30 Ways to Celebrate National Princess Week
1. Throw a princess tea party. Send elegant invitations sealed with sealing wax. Suggest that guests come dressed in their best royal attire – but have extra tiaras and wands on hand. Have plenty of princess-style decorations, crafts, activities and games (Oriental Trading is a great resource, as is Michaels.). Serve tea (or apple juice, depending on the age of the princesses!) in pretty china cups, with finger sandwiches on the side, and finish with a princess cake, cookies or cupcakes (see item #12).
3. Read princess stories. Here are a few suggestions:
Picture Books for Younger Princesses
- Do Princesses Wear Hiking Boots? by Carmela LaVigna Coyle and Mike Gordon
- Not All Princesses Dress in Pink by Jane Yolen
- The Paper Bag Princess by Robert Munsch
- The Princess and the Pea, by Lauren Child
- The Princess Knight by Cornelia Funke
- The Twelve Dancing Princesses (Mulberry books) by Marianna Mayer
… and of course, The Very Fairy Princess, The Very Fairy Princess Takes the Stage and The Very Fairy Princess: Here Comes the Flower Girl by Julie Andrews and Emma Walton Hamilton.
Chapter Books for Older Princesses
- The King’s Equal by Katherine Paterson
- The Ordinary Princess by M. M. Kaye
- The Plain Princess by Phyllis McGinley
- Princess Academy by Shannon Hale
- The Princess Diaries by Meg Cabot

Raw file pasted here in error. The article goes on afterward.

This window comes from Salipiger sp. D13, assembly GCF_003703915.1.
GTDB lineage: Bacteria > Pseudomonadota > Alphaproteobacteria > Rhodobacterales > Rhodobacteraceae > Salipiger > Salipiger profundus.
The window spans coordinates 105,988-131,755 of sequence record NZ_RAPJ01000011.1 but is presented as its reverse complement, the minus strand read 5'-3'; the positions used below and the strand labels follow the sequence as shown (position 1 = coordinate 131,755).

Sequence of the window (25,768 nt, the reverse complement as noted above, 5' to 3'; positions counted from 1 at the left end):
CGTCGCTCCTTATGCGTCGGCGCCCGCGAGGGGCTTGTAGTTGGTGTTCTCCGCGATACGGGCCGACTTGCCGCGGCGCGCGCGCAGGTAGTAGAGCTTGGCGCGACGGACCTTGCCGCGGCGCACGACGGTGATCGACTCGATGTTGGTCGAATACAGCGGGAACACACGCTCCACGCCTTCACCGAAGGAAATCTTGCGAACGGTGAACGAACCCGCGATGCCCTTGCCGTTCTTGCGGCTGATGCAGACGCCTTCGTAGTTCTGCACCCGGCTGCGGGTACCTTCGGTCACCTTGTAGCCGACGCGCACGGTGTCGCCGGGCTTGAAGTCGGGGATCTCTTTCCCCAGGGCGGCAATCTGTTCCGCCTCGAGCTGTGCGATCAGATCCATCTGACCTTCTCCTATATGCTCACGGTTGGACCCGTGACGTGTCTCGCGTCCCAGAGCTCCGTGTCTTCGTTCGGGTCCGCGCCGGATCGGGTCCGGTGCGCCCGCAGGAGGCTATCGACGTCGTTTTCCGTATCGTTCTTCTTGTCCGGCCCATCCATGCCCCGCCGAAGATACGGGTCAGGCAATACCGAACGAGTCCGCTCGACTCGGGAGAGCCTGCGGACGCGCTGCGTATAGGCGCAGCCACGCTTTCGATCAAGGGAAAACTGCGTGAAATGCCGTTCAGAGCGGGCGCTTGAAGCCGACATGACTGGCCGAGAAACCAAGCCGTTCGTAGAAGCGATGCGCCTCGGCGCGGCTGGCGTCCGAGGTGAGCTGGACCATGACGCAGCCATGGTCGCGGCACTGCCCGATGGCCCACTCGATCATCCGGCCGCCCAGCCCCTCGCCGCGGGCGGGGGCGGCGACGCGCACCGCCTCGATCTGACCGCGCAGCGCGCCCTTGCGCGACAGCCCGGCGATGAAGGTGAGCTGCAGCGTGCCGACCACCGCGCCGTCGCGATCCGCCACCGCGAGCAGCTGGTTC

4. Watch princess movies! Here are a few ideas:
5. Sleep like a princess! Pick up a Very Fairy Princess nightie or pajama set from Books to Bed. Make a simple princess canopy out of tulle to hang over your bed, and place a lavender sachet underneath your pillow for the full effect. (It’s best to forego any peas under the mattress.)
6. Present someone with an honorary award for something special, just like princesses do. You can download a “Very Fairy Princess Certificate of Outstanding Sparkle” from the Julie Andrews Collection and fill in the blanks, or you can make your own for “Outstanding Service or Contribution to… “ (our home, school, the family, the arts, etc.) Ask the honoree to kneel, then dub them gently on each shoulder with a wand as you present it to them.
8. Practice a royal wave – hold your arm out straight, bend it at the elbow, then with a relaxed, open palm, rotate your wrist side-to-side lightly, as you would if you were screwing in a light bulb.
9. Perfect your curtsy. The curtsy (which originates from the word “courtesy,”) is a gesture of respect (the male equivalent is a bow.) Princesses usually curtsy when greeting or taking leave of someone (especially the King or Queen) and prior to dancing with a partner.
Here’s how to do it correctly:
- Lower your head respectfully.
- Take hold of your skirt with both hands and hold it out sideways just a little bit. (If your skirt is too narrow, then hold your hands out to the side, palms upward.)
- Bend slowly as you lift your right foot and place it behind your left foot.
- Keep bending your knees with one foot forward, and the upper body straight, eyes lowered.
- Rise up slowly.
10. Wear a tiara to breakfast (or lunch, or dinner or tea!)
12. Bake a castle cake, princess cupcakes or crown cookies. You can find recipes and instructions online, or pick up one of Barbara Beery’s many princess cookbooks, such as the Pink Princess Cookbook or Pink Princess Party Cookbook.